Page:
Novartis’ Farydak was approved by the FDA to treat multiple myeloma in 2015. Now scientists in Australia believe the drug can be combined with an early-phase clinical agent to tackle neuroblastoma, a type of nerve tissue cancer mostly seen in young children.
Professor Murray Norris and his colleagues at the Children’s Cancer Institute Australia for Medical Research tested Farydak in combination with an investigational drug called CBL0137 in a mouse model of neuroblastoma. In mice that received the cocktail, “the tumors disappeared and never came back during the entire experiment, whereas the tumors continued to grow in mice that received either no treatment or only single drug treatment,” said Norris in a statement. He presented the findings at the 30th EORTC-NCI-AACR Symposium on Molecular Targets and Cancer Therapeutics in Dublin.
The two drugs offer two different mechanisms: One launches a direct attack on the cancer cells’ ability to repair their DNA, and the other induces a robust immune response, explained Norris. The results are particularly encouraging because the combination was more effective than any other chemotherapy combinations the lab has tested in aggressive neuroblastoma, he added.
Farydak belongs to a family of drugs called histone deacetylase (HDAC) inhibitors. By blocking HDAC enzymes in multiple myeloma, the drug switches on genes that suppress cancer cells growth and lead to their death.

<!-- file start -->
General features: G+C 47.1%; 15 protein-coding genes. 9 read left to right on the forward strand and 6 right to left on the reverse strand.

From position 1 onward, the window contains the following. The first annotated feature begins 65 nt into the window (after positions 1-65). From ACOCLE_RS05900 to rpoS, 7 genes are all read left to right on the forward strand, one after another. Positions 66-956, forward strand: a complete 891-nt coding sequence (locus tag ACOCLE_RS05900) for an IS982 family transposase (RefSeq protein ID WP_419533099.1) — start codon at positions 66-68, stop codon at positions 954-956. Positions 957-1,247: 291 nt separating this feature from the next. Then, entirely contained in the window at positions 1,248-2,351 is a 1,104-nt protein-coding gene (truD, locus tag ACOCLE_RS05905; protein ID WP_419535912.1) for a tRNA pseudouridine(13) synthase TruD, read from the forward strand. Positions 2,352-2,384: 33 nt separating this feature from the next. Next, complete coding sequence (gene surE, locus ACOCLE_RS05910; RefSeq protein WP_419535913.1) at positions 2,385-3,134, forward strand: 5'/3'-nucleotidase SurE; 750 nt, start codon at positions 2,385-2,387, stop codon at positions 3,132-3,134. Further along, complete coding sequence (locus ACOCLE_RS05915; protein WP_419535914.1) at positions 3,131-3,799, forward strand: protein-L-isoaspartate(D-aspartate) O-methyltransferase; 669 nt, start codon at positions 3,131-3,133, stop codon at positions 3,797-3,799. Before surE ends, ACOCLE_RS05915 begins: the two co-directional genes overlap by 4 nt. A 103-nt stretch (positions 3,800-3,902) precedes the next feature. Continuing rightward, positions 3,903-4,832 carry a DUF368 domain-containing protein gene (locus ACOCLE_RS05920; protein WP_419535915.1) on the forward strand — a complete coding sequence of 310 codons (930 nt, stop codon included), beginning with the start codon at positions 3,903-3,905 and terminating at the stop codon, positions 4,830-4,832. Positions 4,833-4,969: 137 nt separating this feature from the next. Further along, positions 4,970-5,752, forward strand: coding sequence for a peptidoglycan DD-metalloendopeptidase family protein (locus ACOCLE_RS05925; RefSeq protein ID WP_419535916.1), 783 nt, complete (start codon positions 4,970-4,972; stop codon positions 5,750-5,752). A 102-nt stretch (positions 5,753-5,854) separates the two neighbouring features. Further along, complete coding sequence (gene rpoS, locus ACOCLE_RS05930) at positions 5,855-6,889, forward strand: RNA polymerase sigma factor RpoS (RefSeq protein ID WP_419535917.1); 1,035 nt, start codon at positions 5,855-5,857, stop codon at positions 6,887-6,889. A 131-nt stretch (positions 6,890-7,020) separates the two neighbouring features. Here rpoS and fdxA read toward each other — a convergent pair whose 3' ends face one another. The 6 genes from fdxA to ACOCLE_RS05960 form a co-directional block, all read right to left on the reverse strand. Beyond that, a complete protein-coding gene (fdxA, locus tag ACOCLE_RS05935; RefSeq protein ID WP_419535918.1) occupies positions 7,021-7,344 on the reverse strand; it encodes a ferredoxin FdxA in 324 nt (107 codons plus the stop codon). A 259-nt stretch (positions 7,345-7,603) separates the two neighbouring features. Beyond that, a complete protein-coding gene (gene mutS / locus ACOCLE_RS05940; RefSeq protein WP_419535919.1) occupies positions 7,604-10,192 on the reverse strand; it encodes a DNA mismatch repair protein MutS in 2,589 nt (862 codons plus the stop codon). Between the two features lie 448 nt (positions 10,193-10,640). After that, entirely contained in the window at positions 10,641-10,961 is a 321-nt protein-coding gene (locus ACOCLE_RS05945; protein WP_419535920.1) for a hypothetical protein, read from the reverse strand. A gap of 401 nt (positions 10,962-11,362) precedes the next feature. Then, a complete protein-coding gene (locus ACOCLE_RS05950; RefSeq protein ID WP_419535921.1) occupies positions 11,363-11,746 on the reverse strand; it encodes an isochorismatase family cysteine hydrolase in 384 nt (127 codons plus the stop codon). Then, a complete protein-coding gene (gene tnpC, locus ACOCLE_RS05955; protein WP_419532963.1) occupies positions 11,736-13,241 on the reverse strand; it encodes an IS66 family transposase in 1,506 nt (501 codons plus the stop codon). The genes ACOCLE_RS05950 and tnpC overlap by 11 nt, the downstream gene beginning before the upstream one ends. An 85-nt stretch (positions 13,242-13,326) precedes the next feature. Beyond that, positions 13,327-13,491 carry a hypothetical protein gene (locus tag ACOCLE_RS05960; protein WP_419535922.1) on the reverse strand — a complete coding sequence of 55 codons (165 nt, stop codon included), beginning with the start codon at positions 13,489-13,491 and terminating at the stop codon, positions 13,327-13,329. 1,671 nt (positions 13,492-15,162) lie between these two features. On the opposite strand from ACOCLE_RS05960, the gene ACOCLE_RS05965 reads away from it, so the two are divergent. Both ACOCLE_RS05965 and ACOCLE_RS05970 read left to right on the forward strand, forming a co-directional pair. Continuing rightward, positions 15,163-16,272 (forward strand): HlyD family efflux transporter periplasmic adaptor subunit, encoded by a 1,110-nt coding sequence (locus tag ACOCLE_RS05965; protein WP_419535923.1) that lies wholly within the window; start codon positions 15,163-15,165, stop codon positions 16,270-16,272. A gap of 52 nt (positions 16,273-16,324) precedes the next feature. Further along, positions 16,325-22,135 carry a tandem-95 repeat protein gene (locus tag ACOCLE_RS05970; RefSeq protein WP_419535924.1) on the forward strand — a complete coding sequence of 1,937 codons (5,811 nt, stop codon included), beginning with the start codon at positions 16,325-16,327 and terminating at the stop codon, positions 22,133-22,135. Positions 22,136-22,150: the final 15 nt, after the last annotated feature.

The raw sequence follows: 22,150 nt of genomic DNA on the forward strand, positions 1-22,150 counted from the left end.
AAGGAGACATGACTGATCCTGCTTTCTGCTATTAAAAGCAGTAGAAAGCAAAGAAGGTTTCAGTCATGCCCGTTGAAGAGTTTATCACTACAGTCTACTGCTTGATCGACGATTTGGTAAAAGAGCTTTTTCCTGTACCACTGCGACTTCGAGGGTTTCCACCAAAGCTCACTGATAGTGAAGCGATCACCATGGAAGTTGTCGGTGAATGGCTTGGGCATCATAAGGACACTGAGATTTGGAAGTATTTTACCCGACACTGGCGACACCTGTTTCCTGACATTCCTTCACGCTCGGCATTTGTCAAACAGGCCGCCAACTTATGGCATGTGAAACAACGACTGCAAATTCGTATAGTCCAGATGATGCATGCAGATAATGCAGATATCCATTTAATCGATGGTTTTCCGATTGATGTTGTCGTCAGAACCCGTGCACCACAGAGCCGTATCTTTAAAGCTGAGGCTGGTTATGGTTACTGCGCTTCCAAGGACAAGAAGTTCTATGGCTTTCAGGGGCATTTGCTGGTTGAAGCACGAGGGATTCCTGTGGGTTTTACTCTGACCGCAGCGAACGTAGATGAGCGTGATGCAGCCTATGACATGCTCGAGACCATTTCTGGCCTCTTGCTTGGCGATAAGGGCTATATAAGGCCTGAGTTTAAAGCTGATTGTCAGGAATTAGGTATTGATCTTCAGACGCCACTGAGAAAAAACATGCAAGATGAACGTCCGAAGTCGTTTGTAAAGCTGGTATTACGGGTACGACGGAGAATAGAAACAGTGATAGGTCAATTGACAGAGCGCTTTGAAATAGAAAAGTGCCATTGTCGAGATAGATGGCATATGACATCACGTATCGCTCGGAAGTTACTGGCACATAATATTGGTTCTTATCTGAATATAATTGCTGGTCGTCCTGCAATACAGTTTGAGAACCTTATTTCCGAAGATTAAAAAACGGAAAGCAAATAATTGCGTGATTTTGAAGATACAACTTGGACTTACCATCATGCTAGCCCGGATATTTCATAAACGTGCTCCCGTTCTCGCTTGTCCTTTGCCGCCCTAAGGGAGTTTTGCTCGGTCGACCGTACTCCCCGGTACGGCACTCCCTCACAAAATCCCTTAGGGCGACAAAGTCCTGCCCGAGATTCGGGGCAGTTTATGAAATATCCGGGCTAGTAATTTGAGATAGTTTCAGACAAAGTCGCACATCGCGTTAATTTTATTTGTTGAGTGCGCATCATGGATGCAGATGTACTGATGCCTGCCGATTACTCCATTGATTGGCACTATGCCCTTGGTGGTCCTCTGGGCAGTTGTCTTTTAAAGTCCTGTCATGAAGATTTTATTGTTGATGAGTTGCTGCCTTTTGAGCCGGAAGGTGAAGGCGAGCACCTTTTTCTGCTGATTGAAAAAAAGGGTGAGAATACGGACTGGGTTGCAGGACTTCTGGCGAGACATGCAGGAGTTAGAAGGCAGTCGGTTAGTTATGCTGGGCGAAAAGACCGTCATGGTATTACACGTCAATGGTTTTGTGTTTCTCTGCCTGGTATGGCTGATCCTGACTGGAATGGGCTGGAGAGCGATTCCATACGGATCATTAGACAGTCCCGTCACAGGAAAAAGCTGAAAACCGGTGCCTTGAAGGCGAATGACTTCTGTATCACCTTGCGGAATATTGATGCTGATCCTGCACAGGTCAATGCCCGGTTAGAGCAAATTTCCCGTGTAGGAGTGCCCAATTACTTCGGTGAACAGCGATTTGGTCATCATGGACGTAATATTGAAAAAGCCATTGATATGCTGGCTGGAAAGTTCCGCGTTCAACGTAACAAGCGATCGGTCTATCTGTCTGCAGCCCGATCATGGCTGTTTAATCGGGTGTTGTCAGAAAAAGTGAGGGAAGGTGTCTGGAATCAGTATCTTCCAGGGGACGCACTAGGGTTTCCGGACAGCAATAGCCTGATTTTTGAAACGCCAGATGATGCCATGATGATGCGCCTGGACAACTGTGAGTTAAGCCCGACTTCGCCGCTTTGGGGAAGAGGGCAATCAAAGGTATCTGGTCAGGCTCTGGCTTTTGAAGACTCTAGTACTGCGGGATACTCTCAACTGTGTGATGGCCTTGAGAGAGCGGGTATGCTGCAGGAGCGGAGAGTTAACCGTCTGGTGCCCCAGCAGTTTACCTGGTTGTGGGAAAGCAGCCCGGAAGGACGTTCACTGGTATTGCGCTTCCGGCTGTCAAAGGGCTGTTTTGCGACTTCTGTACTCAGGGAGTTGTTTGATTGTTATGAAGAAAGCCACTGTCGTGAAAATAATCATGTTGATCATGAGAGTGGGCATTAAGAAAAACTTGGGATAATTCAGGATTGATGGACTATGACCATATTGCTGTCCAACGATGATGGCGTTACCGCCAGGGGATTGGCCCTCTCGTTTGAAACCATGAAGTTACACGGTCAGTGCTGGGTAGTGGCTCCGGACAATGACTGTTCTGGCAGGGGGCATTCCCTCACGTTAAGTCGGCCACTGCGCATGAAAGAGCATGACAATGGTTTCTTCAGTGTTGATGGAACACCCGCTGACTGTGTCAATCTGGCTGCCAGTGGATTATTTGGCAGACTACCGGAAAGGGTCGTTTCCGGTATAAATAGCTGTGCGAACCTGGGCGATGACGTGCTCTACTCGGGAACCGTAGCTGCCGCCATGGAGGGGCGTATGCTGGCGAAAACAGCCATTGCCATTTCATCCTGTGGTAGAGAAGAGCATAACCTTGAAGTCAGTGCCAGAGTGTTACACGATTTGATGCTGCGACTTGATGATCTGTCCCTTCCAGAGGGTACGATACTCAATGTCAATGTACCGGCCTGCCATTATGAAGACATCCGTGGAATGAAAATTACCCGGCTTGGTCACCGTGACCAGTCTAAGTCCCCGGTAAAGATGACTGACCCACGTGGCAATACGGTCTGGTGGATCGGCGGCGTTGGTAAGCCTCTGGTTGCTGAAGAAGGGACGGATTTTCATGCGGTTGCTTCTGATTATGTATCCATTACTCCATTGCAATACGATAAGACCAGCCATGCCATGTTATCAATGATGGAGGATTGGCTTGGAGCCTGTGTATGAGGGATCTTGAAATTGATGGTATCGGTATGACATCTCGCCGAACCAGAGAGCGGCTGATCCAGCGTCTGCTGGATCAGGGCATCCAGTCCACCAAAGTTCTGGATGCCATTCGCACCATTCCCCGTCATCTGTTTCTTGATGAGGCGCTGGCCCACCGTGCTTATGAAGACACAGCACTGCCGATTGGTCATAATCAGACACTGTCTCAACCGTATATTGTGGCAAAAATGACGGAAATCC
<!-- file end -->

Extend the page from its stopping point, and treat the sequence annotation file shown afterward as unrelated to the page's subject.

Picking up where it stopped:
CBL0137, which is known as a curaxin, works by binding to the Facilitates Chromatin Transcription (FACT) complex often found in tumor cells but not in normal cells. That leads to the dual inhibition of NF-kB—a protein complex that plays a key role in immune response and has been linked to cancer—and Heat Shock Factor 1 (HSF1). It also activates the tumor-suppressing p53 gene.
“Unlike conventional chemotherapy drugs that interact with DNA, CBL0137 is non-DNA damaging and therefore is comparatively less toxic,” said Norris.
Incuron, a joint venture Cleveland BioLabs bowed out of in 2015, now owns CBL0137, which is currently in phase 1 trials in solid tumors and lymphomas. A phase 1 clinical trial CBL0137 alone in children with neuroblastoma is now planned for 2019.
Other scientists are also exploring novel ways to treat neuroblastoma. Researchers at Nemours Children’s Hospital and the University of Central Florida have suggested that Zika virus’ ability to infect immature nerve cells could also be utilized to kill neuroblastoma. And New York-based Y-mAbs Therapeutics, which recently went public in a $96 million IPO, is developing naxitamab as a first-line treatment for neuroblastoma. The drug targets GD2, an antigen on the surface of cancer cells that has emerged as a promising therapeutic target.
As Norris sees it, because CBL0137-Farydak combination can activate an immune response, it may “significantly boost the efficacy of immunotherapy drugs that are otherwise ineffective for neuroblastoma.” The team is following that logic, testing the combination along with immuno-oncology drugs in mice.